I was in the Great Divide and quite frankly didn’t think I’d be able to put out a record because of contracts and stuff. About the time I started that project was about the time I started thinking that I might want to try this solo thing. As I got it done, I ran out of money, as is the case always. So I had this unfinished project sitting there. And I took what I had and mailed it down to Compadre Records out of Houston. And they said, hey, let’s finish it up and I’ll put it out on my label. Well, that caused a lot of dissension in the band when I did that. But it was something I had to do. I had a piece of work that I wanted people to hear and I wasn’t going to be stifled by that.
You now seem to be taking a fiercely independent approach to releasing your music. Is that a result of what you learned from being on a major label?
Unfortunately we signed with Atlantic at about the time they were going tits up. Of course we didn’t know that; they didn’t tell us that. Then we messed with an independent label. It’s just so frustrating. And their contracts are so in their favor. I can go out and sell 10,000 copies of something I own every bit of it and make more money than if I sold a quarter million records for Atlantic. And if I sold a quarter million records with them they’d tell me that wasn’t enough. Ideally they can help you sell millions of records and generate a lot of money and make a lot of money at your shows. But our deal was that they were pretty much selling our records to our fans and taking the lion’s share of it. I remember calling Lloyd and telling him we were getting a contract with Atlantic. And he said, well, be careful, jumping in bed with the devil. And he was right. But when you’re young, the major record deal is the holy grail, the brass ring you’re reaching for. It’s hard to turn it down. I think I probably could now, just knowing what I’ve been through.
How did you come up with the idea of releasing three EPs and following it with a full album over the last year?
It kind of came out of necessity. We cut four songs and went ahead and mixed them, and then they were just sitting there. While they were sitting there I thought, man, let’s just put a package on this thing and kick it out. I wanted to give this band an identity. Because I was leaving the strong identity of the Great Divide and wanting to do something different and had all this new material. You know, people don’t like to go to shows and hear songs they never heard before, for the most part. People go out to shows for the most part because they hear the songs and they like them and they want to hear them live. So I wanted to get the music out as quickly as possible. So after we put that first one out, we recorded the next bunch of songs. And we thought, let’s stick these out there as an EP. Why not? I never saw anybody do that. So we made this plan. All right, we’re going to release three EPs, and then while those are out there getting familiar we’ll finish up the album and put that out. The record has the stuff from all three EPs plus six more tracks. I didn’t just repackage it so I can resell it. It was just something that came out of necessity. And the cool thing is that those EPs paid for my project. And now that I’ve put out a full length CD, it’s already been paid for, so everything that I make off of it is going to be profit. Usually when you’re record comes out you’re 30 or 40 thousand in the hole. It’s been really good for us. It’s paid for the record and it got the music into people’s hands. And they’re really a bargain too. We sell the EPs at shows for five bucks. And they’ve got a collectors item. Now that we’ve got the album out we’re not going to be putting the EPs out anymore.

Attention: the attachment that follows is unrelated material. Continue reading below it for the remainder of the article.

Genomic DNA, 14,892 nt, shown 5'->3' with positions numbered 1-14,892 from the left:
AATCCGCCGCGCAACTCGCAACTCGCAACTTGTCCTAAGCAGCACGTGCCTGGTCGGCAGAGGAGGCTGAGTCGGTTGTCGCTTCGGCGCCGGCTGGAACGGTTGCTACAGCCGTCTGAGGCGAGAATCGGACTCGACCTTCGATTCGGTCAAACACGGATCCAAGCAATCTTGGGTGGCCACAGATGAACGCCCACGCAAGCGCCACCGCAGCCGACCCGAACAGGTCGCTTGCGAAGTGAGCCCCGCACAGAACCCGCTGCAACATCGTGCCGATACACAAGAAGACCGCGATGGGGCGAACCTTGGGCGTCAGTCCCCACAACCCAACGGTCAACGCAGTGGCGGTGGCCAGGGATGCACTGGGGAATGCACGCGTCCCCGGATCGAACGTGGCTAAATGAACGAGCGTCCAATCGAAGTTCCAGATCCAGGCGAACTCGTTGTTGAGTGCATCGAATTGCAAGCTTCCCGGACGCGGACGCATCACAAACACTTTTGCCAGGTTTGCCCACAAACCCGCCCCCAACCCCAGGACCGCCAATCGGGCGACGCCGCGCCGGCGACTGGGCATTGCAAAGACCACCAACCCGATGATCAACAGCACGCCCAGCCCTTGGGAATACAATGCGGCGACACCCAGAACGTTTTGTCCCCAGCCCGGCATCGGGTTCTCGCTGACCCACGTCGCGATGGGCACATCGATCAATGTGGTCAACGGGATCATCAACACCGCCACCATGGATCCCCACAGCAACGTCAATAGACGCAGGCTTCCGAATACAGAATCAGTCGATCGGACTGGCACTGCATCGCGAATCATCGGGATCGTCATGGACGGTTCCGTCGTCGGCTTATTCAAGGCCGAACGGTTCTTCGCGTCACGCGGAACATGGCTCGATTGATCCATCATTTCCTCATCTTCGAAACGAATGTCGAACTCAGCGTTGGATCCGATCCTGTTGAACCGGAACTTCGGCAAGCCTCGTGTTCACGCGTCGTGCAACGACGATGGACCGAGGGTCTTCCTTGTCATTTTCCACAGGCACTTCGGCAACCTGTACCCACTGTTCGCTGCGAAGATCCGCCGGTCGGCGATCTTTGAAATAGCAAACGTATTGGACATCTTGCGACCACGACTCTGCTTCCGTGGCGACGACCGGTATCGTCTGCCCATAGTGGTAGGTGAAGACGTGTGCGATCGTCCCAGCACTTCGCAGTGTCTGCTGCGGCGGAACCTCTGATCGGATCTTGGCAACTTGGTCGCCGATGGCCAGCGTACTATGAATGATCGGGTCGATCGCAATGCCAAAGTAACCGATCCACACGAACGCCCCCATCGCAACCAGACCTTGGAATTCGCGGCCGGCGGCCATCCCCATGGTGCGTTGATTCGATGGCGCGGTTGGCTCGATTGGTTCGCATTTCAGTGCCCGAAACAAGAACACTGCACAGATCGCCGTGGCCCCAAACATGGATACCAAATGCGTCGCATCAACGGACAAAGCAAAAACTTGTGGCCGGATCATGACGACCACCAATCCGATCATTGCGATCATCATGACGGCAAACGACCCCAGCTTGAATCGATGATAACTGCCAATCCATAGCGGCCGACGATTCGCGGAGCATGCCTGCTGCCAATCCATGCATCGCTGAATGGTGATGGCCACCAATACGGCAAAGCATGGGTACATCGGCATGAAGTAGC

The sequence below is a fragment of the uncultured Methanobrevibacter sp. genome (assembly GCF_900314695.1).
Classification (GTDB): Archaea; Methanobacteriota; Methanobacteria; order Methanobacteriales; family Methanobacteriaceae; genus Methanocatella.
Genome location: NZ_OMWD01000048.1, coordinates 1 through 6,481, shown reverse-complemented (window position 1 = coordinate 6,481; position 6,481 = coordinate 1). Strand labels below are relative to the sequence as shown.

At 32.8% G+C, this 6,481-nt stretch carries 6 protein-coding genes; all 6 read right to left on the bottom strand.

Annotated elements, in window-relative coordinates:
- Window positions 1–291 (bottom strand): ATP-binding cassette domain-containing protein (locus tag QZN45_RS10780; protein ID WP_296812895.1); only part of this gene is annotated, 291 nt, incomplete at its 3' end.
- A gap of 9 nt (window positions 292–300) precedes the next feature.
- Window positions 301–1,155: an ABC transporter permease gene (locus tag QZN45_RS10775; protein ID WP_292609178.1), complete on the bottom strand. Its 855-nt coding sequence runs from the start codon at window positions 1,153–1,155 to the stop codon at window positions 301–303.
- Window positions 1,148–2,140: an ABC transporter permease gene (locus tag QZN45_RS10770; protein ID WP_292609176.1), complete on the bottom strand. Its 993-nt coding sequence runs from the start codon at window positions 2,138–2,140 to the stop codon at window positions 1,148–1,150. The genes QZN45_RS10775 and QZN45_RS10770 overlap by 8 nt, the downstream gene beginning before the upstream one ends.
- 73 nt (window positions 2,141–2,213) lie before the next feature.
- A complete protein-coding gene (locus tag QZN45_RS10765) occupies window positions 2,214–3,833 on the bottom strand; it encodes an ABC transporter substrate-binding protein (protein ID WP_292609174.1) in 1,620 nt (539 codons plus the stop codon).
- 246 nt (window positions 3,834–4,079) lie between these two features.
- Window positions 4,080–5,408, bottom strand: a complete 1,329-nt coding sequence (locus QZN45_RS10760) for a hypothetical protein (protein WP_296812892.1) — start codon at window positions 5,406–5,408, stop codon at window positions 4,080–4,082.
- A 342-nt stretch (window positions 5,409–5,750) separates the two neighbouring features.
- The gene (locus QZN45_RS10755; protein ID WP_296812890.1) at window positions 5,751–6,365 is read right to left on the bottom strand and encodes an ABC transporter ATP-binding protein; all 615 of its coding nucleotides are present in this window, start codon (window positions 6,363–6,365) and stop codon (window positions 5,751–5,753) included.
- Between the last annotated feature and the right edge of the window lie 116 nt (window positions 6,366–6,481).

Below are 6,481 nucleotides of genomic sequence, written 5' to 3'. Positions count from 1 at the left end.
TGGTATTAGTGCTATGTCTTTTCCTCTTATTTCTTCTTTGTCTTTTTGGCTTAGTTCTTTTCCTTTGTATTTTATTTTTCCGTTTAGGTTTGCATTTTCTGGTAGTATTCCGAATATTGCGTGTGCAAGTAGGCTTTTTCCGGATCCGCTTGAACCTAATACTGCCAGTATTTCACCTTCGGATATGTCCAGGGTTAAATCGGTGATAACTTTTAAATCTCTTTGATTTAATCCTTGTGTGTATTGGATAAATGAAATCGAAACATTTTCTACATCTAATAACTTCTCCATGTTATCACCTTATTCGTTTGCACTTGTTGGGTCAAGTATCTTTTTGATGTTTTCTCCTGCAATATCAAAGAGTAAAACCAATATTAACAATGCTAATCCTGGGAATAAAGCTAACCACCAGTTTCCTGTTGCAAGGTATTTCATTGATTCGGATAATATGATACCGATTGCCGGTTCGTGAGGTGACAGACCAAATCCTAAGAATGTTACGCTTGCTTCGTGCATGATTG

How would you describe the difference between the music you made with the Great Divide and what you are doing now?
I just think the Great Divide, especially towards the end, got to the point where we were trying to appeal to mainstream radio and Nashville. I was in there being told how my guitar should sound, and I just didn’t want to play that game. If I wanted to go make a punk rock record, that’s what I’d like to go do. On this album there’s some really country things. And I love country. I just don’t want to be told when I can do it. And they were trying to pick songs that were radio friendly and this and that. And I’m more into making albums. I love the old album format. And most things that come out of Nashville are 10 possibilities for a single, because that’s how they make their money.
Most of this album is just about leaving the Great Divide. So if someone is getting a divorce, this is a good album to listen to. And if you want to just rock out, you can do that too. There’s a lot of different levels going on there.
I know many musicians hate to do so, but how would you describe the music you are now making?
I dunno. That’s really hard to describe. I think my songwriting has a certain voice. And then when I was with the Great Divide it had a certain sound to it. I think it’s the same voice and a different sound. The sound is more me. There’s more of a rock influence and more of a groove influence. I think it’s more of a total package now.
What songwriters inspired and informed your songwriting?
Joe Walsh, Neil Young, Tom Petty, Bob Dylan, Willie Nelson, Van Morrison. That’s probably my upper echelon there. If I write something I try to stack it up against their work. That’s the brass ring for me as far as songwriters go.
So what’s behind the slogan on your website: “Twice As Loud, Half As Popular”?
That was kind of out battle cry there for a while. When I first started on my own, I went from playing for 1,000 or 2,000 people to playing for 100 people. So half as popular was even kind of stretching it. It was kind of a tongue in cheek comment on starting over again. I think those 100 people who came out to see me were into the songs and not just the event of it all. And they knew that I was writing these songs and they sat and they listened. And that’s the best thing anyone can give me — just an ear.